County will continue to provide drug and alcohol treatment, even at a reduced levelCounty officials are searching for a new drug and alcohol treatment provider after learning that the agency now offering those services is quitting.

Tualatin Valley Centers informed the county Monday that it will end its contract June 30.

The Portland-based agency pointed to a sharp drop in state funding and insurance payments as the reason for its decision to leave Clatsop County after 31/2 years.

The private agency offers substance abuse counseling and other services for low-income clients through a contract with the county. The services are funded by the state of Oregon, but budget cuts have reduced the funding almost by half, while cuts to the Oregon Health Plan have eliminated coverage for drug and alcohol services for many of its other clients.

"Alcohol and drug services have been hit hardest of any entity in the state," said Clatsop County Health and Human Services Director Don Schreiner.

Options that county officials are studying include finding a new agency or individual counselors to take over the work, leaving the service to the state, or having the county take over the program itself. The county commissioners will be presented with the choices April 28.

Schreiner said he'll recommend that the county become licensed to offer treatment services itself in the event no other option works out, but said he hopes that another private contractor can be found to replace Tualatin Valley. Whatever the final choice, he emphasized that the county is committed to continuing drug and alcohol treatment even at a reduced level.

"Even though the services have been damaged with the lack of funding, the services will still be provided, either by ourselves or another contractor," he said.

Tualatin Valley provides outpatient counseling for adults and some adolescents, and handles local drunk-driving offenders. The company's departure had been "on the table" since the defeat of the income tax initiative, ballot Measure 28, early last year, Schreiner said. "That's when they really started to feel the loss."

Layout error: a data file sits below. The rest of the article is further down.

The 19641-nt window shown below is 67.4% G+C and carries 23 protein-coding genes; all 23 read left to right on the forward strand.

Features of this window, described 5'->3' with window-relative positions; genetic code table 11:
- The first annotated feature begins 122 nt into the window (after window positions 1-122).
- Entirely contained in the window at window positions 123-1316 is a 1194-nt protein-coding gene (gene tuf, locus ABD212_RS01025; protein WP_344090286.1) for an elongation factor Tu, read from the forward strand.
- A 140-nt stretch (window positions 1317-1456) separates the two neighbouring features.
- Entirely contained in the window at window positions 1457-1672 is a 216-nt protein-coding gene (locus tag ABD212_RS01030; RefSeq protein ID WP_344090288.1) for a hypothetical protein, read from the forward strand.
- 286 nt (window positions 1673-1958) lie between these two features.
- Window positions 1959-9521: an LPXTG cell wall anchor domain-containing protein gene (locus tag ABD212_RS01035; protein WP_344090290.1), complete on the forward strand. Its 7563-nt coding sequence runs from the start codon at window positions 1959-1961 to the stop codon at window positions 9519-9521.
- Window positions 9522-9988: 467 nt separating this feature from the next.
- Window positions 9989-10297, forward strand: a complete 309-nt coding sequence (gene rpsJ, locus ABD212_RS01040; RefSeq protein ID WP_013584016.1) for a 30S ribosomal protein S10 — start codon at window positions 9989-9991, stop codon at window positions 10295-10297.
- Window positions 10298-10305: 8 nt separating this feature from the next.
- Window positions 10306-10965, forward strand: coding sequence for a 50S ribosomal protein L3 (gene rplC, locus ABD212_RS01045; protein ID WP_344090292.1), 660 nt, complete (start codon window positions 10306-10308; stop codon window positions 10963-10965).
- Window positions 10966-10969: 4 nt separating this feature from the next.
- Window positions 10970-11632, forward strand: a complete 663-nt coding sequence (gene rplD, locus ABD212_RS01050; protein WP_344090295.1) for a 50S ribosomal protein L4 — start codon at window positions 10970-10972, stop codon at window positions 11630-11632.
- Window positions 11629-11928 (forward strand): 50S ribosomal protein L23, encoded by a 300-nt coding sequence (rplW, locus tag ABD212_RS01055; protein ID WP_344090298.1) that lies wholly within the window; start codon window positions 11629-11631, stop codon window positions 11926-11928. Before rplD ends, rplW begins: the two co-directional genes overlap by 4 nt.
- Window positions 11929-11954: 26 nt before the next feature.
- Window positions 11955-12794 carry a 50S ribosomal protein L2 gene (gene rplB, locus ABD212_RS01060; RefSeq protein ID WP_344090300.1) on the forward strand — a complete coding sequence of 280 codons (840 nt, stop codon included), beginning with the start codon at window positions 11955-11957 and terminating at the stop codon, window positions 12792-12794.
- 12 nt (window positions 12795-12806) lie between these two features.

Two years ago, the county received $182,000 a year to fund treatment services for indigent clients through Tualatin Valley, an amount that's been cut to a little over $100,000. The Oregon Health Plan also eliminated mental health and substance abuse treatment for "Standard" plan clients, cutting off coverage to many of the agency's other customers. Altogether the cuts cost Tualatin Valley about 40 percent of its revenue from Clatsop County.

The OHP cuts, which took effect in early 2003, were the most damaging, said Tualatin Valley CEO Mary Monnat. The agency cut expenses and in the fall closed its Seaside office and laid off the staff, but it simply doesn't have the diversity of funding sources in Clatsop County it has for its services in the metro area, she said. It expects to lose almost $100,000 this year from its local operations.

"We just looked at it, and decided it was not viable," she said.

The agency's client base has dropped by almost half from 120-130 thanks to the cuts, and there are almost as many people on the waiting list as are currently in treatment, Schreiner said.

Tualatin Valley was awarded the substance abuse treatment contract in September 2000 after the county commissioners decided to end their arrangement with a local company, Clatsop Behavioral Healthcare. That agency had been cited by state regulators the year before for compliance violations and put on probation.

In 2001, another local treatment provider, Heron Outpatient Counseling, closed its doors after state regulators found the agency out of compliance with several regulations.

Tualatin Valley will work to make the transition to another provider smooth, and hasn't ruled out staying in Clatsop County if some solution to the funding dilemma is found, Monnat said.

"We would love to stay," she said. "The need's there, trust me."

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